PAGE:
Skip to main content

Sharon Van Etten

Leith Theatre
Four stars

When Sharon Van Etten plays a solo version of Sunshine on Leith mid-way through a set that mixes up the martial electronica of her recent Remind Me Tomorrow album with bar-room indie-rock confessionals, The Proclaimers’ anthemic lament prompts a mixture of noisy surprise, sing-a-long rapture and at least one grown man shedding a tear.

Van Etten says that when she first heard the song growing up in New Jersey, it changed her life. Given the raw truth of pretty much everything she’s ever sung, there’s no reason to disbelieve this most honest of artists. She’d entered in darkness, her voice at odds with the brooding fizz of the opening Jupiter 4 and the industrial sturm und drang of Comeback Kid and No One’s Easy to Love. Only when she strapped on a red guitar for One Day from her 2010 Epic album could you hear her city cow-girl roots.

Epic is a title which seemed to predict where Van Etten is at now. A slight but powerful presence, Van Etten has come through the mill enough to buy birthday cake for her tour manager in Mimi’s Bakehouse and perform with an all-embracing sense of self-possessed joy. This is driven by Devin Hoff’s meaty bass, the thwack of Jorge Balbi’s drums and twin synths of Charley Damski and Heather Woods Broderick. Van Etten is bathed in blue light for the slow drawl of Tarifa, shares lovely harmonies with Broderick on All I Can and claws the air inbetween rippling her other hand through mini tubular bells during Memorial Day.

“As angry as we sound, we are so happy,” says Van Etten after Broderick’s FX wigout on Malibu segues into the thunder of Hands prior to that Proclaimers moment. The Springsteenesque wisdom and experience of Seventeen, the tortured self-awareness of Every Time the Sun Comes Up and the simple plea of Stay all seem to belie Van Etten’s words. If they sound like purging, the beautiful intimacy of I Told You Everything ends the night with pure heart and soul redemption.

The Herald, August 22nd 2019



Popular posts from this blog

Big Gold Dreams – A Story of Scottish Independent Music 1977-1989

Disc 1 1. THE REZILLOS (My Baby Does) Good Sculptures (12/77)  2. THE EXILE Hooked On You (8/77) 3. DRIVE Jerkin’ (8/77) 4. VALVES Robot Love (9/77) 5. P.V.C. 2 Put You In The Picture (10/77) 6. JOHNNY & THE SELF ABUSERS Dead Vandals (11/77) 7. BEE BEE CEE You Gotta Know Girl (11/77) 8. SUBS Gimme Your Heart (2/78) 9. SKIDS Reasons (No Bad NB 1, 4/78) 10. FINGERPRINTZ Dancing With Myself (1/79)  11. THE ZIPS Take Me Down (4/79) 12. ANOTHER PRETTY FACE All The Boys Love Carrie (5/79)  13. VISITORS Electric Heat (5/79) 14. JOLT See Saw (6/79) 15. SIMPLE MINDS Chelsea Girl (6/79) 16. SHAKE Culture Shock (7/79) 17. HEADBOYS The Shape Of Things To Come (7/79) 18. FIRE EXIT Time Wall (8/79) 19. FREEZE Paranoia (9/79) 20. FAKES Sylvia Clarke (9/79) 21. TPI She’s Too Clever For Me (10/79) 22. FUN 4 Singing In The Showers (11/79) 23. FLOWERS Confessions (12/79) 24. TV21 Playing With Fire (4/80) 25. ALEX FERGUSSON Stay With Me Tonight (1980) 1. THE REZILL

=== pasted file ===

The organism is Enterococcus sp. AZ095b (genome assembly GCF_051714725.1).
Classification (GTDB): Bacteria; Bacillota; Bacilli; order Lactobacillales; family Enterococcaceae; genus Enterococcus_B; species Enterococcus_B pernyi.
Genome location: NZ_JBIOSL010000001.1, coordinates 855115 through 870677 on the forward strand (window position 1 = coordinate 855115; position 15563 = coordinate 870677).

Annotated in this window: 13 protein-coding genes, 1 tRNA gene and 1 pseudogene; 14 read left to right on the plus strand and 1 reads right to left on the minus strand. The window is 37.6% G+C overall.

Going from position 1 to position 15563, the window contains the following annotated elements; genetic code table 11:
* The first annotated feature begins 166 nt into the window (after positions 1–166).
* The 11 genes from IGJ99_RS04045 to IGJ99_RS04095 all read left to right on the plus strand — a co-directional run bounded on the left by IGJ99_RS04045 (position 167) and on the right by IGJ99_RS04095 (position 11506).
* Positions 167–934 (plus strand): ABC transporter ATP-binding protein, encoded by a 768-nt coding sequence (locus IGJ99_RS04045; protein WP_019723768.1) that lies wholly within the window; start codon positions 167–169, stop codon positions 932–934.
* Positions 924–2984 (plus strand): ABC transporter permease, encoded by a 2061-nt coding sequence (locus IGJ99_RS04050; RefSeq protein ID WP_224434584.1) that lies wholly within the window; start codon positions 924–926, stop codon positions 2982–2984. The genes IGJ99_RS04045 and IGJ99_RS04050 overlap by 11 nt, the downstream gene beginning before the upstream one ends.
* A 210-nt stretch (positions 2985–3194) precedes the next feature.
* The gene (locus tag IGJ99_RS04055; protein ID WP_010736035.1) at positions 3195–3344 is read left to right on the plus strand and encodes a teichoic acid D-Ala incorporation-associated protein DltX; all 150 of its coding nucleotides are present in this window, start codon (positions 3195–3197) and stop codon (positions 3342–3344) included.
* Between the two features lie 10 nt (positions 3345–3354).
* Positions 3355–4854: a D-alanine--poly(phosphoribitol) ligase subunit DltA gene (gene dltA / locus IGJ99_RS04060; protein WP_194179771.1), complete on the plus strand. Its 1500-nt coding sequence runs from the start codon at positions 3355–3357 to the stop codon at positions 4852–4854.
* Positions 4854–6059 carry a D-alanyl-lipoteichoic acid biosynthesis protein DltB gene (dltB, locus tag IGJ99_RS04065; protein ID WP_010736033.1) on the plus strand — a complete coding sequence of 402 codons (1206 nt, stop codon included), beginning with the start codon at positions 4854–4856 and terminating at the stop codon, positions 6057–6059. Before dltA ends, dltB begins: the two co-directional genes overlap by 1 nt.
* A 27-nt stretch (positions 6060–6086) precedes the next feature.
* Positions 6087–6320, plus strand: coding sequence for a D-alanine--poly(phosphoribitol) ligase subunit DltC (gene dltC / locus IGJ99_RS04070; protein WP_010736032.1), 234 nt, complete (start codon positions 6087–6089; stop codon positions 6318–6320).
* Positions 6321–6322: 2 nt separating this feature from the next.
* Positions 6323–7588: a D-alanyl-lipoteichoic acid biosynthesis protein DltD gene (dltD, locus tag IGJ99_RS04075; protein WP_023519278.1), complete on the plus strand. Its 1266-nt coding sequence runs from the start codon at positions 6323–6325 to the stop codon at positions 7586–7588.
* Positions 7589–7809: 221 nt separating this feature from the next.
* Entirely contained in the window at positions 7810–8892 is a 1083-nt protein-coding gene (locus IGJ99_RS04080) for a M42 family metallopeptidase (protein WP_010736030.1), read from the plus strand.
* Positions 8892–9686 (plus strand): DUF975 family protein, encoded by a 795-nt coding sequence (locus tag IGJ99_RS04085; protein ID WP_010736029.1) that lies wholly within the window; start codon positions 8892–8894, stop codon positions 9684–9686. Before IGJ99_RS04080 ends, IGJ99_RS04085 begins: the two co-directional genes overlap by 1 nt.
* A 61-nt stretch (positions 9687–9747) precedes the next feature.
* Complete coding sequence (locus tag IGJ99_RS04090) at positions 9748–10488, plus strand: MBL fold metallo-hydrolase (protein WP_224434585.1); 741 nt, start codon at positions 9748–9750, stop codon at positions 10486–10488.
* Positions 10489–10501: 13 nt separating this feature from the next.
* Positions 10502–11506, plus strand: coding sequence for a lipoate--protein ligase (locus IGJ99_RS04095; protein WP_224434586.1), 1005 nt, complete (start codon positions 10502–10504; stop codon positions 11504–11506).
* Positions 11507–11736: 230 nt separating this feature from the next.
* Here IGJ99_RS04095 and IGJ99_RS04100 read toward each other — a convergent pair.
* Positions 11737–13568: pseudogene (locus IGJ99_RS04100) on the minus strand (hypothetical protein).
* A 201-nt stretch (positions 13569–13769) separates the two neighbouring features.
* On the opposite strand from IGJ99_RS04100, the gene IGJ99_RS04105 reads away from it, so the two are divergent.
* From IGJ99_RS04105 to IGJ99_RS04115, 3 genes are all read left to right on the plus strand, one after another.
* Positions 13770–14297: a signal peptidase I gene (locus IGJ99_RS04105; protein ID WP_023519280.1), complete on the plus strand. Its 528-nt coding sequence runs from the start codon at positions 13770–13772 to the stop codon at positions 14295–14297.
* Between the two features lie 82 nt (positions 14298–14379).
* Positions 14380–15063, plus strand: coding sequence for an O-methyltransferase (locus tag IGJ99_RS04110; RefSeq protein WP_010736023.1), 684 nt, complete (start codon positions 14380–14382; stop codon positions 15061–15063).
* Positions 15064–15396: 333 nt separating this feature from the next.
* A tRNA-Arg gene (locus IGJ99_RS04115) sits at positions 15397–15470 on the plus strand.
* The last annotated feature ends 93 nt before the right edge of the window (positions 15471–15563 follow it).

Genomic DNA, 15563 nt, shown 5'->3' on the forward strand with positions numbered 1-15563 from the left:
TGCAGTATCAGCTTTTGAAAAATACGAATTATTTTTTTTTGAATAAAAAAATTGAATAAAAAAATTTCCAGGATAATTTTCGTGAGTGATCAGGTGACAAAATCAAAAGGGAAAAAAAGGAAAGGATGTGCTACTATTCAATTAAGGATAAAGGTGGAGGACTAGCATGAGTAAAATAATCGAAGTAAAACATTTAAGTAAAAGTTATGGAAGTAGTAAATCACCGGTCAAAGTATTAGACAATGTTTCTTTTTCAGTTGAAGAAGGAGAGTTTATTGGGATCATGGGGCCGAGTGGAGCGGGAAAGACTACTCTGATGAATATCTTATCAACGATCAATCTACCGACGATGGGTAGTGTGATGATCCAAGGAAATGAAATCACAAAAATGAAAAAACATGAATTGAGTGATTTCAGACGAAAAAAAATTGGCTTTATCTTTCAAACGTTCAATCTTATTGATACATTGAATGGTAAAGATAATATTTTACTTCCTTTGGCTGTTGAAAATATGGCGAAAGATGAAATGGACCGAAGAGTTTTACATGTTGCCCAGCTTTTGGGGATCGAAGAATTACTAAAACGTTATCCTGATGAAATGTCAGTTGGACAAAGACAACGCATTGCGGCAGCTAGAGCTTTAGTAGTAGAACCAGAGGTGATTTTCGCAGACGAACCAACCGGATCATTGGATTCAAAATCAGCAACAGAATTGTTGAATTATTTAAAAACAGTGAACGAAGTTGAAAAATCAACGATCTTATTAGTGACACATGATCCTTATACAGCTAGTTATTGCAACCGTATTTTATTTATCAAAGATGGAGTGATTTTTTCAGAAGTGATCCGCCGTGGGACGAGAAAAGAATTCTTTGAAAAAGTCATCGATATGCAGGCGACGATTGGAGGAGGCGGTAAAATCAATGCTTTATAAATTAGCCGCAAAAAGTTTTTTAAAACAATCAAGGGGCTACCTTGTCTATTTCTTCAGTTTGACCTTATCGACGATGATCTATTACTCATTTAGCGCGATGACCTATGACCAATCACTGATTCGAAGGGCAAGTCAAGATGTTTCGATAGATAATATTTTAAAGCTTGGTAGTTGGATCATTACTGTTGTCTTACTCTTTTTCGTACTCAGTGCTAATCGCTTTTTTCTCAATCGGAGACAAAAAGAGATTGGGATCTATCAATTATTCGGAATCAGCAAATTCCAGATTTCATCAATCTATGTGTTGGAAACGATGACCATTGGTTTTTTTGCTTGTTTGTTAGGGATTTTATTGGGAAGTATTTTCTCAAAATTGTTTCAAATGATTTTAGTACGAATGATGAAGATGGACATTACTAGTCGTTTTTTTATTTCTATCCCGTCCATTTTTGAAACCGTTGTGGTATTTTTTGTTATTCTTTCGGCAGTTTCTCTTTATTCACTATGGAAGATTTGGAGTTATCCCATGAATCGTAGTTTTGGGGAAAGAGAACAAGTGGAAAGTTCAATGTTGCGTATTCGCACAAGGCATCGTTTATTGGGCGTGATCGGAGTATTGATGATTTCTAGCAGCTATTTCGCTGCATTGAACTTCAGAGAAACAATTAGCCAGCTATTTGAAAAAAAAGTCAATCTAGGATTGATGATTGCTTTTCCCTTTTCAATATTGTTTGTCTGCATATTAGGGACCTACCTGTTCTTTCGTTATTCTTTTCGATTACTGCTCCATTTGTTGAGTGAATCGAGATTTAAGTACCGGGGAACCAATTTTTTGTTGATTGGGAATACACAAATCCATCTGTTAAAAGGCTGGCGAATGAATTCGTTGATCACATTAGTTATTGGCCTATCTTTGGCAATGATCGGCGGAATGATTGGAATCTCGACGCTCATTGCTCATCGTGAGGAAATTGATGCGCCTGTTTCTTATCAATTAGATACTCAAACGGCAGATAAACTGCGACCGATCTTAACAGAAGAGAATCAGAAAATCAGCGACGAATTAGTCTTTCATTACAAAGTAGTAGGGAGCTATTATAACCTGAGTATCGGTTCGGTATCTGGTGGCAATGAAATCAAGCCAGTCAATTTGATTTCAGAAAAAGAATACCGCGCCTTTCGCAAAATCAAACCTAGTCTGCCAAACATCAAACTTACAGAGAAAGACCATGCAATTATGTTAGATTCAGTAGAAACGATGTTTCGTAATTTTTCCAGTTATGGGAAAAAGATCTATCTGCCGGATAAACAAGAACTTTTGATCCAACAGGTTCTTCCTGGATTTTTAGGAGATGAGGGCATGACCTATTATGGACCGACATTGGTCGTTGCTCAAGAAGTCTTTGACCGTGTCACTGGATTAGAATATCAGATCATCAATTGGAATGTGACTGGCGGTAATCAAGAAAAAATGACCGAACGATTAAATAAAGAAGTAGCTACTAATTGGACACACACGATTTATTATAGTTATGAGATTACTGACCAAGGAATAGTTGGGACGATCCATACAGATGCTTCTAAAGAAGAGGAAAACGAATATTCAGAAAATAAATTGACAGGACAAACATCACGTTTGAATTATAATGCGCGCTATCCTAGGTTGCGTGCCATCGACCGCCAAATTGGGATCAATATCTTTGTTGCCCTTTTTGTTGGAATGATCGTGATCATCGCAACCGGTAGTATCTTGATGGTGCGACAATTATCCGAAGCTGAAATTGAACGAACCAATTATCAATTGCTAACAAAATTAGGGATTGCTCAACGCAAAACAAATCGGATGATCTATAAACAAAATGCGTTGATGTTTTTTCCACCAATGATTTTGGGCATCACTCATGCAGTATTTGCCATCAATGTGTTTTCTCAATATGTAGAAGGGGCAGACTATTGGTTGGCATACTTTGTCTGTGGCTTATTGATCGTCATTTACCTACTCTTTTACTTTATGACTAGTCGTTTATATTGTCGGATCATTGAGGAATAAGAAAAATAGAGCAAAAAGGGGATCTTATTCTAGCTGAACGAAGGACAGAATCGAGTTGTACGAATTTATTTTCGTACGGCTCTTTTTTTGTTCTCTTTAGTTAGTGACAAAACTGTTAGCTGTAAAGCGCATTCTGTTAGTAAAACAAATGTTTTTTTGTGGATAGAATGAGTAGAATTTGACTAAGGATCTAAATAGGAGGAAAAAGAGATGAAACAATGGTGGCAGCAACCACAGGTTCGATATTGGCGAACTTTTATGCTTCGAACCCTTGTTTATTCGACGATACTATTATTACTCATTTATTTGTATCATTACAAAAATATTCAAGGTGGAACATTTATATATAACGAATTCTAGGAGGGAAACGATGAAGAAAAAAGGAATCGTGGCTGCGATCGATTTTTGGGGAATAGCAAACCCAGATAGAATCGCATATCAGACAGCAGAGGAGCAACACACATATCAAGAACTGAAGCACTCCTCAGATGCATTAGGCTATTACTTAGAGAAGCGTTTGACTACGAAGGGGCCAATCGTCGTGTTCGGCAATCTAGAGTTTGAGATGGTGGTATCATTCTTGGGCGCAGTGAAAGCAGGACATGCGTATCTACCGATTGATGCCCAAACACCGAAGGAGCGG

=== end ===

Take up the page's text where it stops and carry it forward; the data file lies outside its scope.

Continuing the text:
Losing Touch With My Mind - Psychedelia in Britain 1986-1990

DISC 1 1. THE STONE ROSES   -  Don’t Stop 2. SPACEMEN 3   -  Losing Touch With My Mind (Demo) 3. THE MODERN ART   -  Mind Train 4. 14 ICED BEARS   -  Mother Sleep 5. RED CHAIR FADEAWAY  -  Myra 6. BIFF BANG POW!   -  Five Minutes In The Life Of Greenwood Goulding 7. THE STAIRS  -  I Remember A Day 8. THE PRISONERS  -  In From The Cold 9. THE TELESCOPES   -  Everso 10. THE SEERS   -  Psych Out 11. MAGIC MUSHROOM BAND  -  You Can Be My L-S-D 12. THE HONEY SMUGGLERS  - Smokey Ice-Cream 13. THE MOONFLOWERS  -  We Dig Your Earth 14. THE SUGAR BATTLE   -  Colliding Minds 15. GOL GAPPAS   -  Albert Parker 16. PAUL ROLAND  -  In The Opium Den 17. THE THANES  -  Days Go Slowly By 18. THEE HYPNOTICS   -  Justice In Freedom (12" Version) 1. THE STONE ROSES    Don’t Stop ( Silvertone   ORE   1989) The trip didn’t quite start here for what sounds like Waterfall played backwards on The Stone Roses’ era-defining eponymous debut album, but it sounds

Carla Lane – The Liver Birds, Mersey Beat and Counter Cultural Performance Poetry

Last week's sad passing of TV sit-com writer Carla Lane aged 87 marks another nail in the coffin of what many regard as a golden era of TV comedy. It was an era rooted in overly-bright living room sets where everyday plays for today were acted out in front of a live audience in a way that happens differently today. If Lane had been starting out now, chances are that the middlebrow melancholy of Butterflies, in which over four series between 1978 and 1983, Wendy Craig's suburban housewife Ria flirted with the idea of committing adultery with successful businessman Leonard, would have been filmed without a laughter track and billed as a dramady. Lane's finest half-hour highlighted a confused, quietly desperate and utterly British response to the new freedoms afforded women over the previous decade as they trickled down the class system in the most genteel of ways. This may have been drawn from Lane's own not-quite free-spirited quest for adventure as she moved through h